There is significant tension between offshore developers, the fishing industry, and some residents who oppose the projects. In addition, the ability to interconnect to the onshore electric grid remains a work in progress and will require significant upgrades to the electric system largely financed by the offshore wind developers. Those upgrades, too, require extensive regulatory proceedings with uncertainty as to the ultimate cost and in-service date of the needed infrastructure improvements.
Nevertheless, there is significant reason for optimism. As President Bidden calls for more action to address climate change by slashing greenhouse gas emission, he is prioritizing offshore wind development as a critical component of the U.S. to meet its recent commitments. His administration has taken aggressive actions to designate new areas for offshore wind leases and announced plans to complete review of 16 Construction and Operation Plans by 2025, which are the final BOEM environmental approvals. Also underway are efforts to improve the domestic supply chain for turbines, vessels and port infrastructure necessary to build a significant and self-sustaining offshore wind industry.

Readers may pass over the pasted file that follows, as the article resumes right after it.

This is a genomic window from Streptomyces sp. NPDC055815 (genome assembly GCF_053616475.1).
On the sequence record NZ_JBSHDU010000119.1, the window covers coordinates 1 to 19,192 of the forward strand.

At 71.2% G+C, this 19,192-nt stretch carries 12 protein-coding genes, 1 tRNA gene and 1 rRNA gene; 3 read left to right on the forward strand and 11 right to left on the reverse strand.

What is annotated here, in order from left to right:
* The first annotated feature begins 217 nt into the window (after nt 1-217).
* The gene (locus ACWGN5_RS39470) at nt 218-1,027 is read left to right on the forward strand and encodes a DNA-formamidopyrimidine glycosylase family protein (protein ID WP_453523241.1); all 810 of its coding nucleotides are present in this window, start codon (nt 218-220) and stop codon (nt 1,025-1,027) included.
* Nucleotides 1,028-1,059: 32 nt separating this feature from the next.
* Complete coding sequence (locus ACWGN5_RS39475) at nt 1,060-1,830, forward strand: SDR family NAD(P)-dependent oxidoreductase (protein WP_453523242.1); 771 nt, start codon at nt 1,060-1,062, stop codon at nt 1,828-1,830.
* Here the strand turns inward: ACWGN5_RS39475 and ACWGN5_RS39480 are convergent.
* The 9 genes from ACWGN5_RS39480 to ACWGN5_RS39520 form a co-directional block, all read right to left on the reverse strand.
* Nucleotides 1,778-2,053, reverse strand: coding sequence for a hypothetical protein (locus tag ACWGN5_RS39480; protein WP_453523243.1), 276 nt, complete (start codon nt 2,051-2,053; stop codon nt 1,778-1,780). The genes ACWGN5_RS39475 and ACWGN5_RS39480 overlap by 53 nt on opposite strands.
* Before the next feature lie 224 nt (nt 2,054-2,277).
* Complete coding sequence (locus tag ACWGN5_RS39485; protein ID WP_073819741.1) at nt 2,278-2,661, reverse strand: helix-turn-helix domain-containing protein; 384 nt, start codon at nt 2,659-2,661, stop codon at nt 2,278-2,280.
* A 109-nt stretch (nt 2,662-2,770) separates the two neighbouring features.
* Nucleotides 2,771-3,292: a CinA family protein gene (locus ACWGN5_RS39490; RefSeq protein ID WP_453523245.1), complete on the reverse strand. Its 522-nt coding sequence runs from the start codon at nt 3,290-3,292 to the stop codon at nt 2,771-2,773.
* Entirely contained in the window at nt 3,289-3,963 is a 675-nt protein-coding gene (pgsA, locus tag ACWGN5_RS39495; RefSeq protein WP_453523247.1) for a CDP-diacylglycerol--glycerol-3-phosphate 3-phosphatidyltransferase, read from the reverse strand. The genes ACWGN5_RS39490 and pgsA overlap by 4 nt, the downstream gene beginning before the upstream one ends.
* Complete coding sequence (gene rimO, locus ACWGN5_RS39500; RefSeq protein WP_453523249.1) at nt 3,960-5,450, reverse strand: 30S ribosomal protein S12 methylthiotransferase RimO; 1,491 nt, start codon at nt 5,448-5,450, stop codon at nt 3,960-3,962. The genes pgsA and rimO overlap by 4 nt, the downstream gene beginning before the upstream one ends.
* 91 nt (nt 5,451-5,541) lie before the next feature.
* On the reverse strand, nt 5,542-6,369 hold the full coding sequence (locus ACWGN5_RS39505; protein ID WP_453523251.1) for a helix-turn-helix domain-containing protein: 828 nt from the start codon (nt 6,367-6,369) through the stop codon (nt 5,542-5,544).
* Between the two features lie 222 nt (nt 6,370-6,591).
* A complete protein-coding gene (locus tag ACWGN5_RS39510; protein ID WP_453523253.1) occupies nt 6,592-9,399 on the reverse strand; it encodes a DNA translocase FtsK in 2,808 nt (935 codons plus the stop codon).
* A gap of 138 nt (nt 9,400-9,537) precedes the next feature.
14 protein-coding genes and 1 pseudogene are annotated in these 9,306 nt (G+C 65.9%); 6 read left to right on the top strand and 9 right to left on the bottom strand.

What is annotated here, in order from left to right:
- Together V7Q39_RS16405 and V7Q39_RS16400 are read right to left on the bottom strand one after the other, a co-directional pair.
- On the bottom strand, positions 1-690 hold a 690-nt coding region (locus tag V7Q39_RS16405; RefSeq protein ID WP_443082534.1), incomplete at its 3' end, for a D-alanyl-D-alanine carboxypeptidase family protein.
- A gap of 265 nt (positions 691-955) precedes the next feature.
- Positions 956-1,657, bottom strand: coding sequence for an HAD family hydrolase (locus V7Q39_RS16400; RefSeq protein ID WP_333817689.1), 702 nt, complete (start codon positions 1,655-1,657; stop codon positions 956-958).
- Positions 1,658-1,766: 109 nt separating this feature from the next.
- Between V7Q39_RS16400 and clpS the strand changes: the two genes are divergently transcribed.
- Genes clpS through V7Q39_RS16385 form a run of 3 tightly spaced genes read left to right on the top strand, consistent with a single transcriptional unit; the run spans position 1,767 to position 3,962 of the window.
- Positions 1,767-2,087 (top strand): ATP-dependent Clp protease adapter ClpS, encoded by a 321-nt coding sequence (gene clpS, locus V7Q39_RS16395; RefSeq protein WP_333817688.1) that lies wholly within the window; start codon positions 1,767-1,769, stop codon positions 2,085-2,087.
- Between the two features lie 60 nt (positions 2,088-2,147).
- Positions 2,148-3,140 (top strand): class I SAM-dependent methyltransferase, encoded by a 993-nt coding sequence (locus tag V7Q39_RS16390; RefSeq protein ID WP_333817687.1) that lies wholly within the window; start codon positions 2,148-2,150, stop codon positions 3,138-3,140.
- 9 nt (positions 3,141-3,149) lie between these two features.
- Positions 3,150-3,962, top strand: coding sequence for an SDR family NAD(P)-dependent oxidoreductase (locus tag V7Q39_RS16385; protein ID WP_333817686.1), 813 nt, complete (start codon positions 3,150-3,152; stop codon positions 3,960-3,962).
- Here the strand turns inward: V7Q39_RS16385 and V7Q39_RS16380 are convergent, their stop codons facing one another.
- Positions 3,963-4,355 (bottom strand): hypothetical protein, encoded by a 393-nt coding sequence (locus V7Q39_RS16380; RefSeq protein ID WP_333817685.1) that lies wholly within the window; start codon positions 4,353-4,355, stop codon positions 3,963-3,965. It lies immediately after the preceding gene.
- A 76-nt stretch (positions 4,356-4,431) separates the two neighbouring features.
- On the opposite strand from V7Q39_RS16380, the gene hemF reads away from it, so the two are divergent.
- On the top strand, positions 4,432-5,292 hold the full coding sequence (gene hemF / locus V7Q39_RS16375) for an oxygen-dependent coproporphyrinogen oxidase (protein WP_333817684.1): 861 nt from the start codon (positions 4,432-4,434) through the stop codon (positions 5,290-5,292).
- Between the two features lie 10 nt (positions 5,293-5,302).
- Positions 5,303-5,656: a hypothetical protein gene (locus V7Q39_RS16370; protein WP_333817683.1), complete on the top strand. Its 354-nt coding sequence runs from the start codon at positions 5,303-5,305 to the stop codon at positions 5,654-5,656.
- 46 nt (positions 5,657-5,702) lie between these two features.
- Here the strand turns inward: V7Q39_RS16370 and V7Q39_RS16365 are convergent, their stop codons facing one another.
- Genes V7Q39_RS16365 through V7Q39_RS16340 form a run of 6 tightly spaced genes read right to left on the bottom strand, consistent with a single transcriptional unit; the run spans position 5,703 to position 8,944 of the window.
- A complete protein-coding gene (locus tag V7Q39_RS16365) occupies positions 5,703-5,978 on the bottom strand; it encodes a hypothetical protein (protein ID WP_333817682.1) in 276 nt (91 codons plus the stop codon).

As Secretary of Energy Jennifer Granholm has explained in supporting the Biden administration's offshore wind development goals, "DOE is going to marshal every resource we have to get as many American companies, using as many sheets of American steel, employing as many American workers as possible in offshore wind energy — driving economic growth from coast to coast." If these goals are realized, in a few years more and more of the nation's electricity will flow onshore with the ocean wind.